High Court to Hear Arguments on Mojave Cross

The U.S. Supreme Court will hear arguments this week on whether a seven-foot cross on government-owned ground can stand without violating the Constitution's ban on establishment of religion by the government.

"This is a critical case that will once again put the spotlight on the constitutionality of religious displays and the proper role of the government and its actions," said Jay Sekulow, chief counsel of the American Center for Law and Justice, which will file an amicus brief supporting the government's position.

Eight years ago, the American Civil Liberties Union (ACLU) filed a lawsuit on behalf of Frank Buono, a former National Park Services employee, against the Mojave Desert memorial – a seven-foot-tall memorial cross erected more than 70 years ago by World War I veterans.

Congress made attempts to designate the cross as a national memorial and to transfer one acre of land that included the memorial to the Veterans of Foreign Wars. But the District Court and the U.S. Court of Appeals for the Ninth Circuit ruled that the cross and the land transfer violated the Establishment Clause and ordered it removed.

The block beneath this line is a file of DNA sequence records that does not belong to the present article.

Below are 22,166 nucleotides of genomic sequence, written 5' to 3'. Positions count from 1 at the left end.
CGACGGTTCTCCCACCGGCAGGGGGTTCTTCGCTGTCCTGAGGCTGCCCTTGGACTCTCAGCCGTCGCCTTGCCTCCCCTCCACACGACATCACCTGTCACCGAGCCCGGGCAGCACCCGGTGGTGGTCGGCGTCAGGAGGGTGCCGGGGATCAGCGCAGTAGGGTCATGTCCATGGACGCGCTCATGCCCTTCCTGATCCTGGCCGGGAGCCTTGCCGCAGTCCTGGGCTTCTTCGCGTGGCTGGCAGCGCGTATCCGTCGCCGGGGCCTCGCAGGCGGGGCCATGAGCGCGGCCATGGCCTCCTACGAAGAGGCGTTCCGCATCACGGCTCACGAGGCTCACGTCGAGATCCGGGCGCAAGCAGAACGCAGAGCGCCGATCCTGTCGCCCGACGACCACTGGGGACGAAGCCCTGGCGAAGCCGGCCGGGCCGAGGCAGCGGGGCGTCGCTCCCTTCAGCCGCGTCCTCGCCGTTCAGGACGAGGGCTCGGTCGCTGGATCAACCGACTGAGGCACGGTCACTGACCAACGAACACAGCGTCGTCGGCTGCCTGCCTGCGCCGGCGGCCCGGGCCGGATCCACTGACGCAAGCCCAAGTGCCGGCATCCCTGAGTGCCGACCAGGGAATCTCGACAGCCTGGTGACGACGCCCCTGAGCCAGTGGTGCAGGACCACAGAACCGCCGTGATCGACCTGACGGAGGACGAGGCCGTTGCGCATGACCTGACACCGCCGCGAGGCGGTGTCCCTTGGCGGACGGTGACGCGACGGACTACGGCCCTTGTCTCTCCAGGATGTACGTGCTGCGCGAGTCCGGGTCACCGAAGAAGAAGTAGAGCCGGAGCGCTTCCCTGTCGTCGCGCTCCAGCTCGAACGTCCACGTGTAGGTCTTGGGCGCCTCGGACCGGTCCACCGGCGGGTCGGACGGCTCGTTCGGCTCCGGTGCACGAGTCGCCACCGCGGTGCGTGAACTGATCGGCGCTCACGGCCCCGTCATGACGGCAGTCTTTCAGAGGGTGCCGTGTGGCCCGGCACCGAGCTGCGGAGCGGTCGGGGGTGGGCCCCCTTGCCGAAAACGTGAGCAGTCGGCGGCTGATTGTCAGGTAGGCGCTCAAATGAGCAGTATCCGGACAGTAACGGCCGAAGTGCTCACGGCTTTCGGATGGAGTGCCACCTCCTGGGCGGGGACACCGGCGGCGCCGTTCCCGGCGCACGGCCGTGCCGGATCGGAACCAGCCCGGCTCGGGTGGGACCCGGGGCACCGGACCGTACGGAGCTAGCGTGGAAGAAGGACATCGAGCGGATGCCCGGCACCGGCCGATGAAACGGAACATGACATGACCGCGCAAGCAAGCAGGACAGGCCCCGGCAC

The fate of the cross, which has been covered in a plywood box since 2002, now rests with the Supreme Court, which is scheduled to hear arguments this Wednesday.

The case, Salazar v. Buono, is being watched closely by church-state separationists and veterans organizations concerned about how they are represented by memorials – and whether the case could lead to removal of other.

Earlier this year, veterans groups pleaded for the support of Americans to save the memorial cross and thousands like it. They made it clear that the cross was not erected as a religious symbol, but rather to honor those who sacrificed their lives for the country.

The groups said they were disturbed that the ACLU would try to tear down a veterans memorial in their continued efforts to rid the country of religious symbols.

"World War I memorials all over the world are crosses," noted Kelly Shackelford, chief counsel of Liberty Legal Institute. "That was the universal symbol that was used to reflect sacrifice."

Liberty Legal and five veterans groups representing four million former servicemen and women are urging Americans to stand with them by signing a petition at to express their support for veterans.

Shackelford says tens of thousands of memorials across the country are threatened if the Supreme Court upholds the appeals court ruling.

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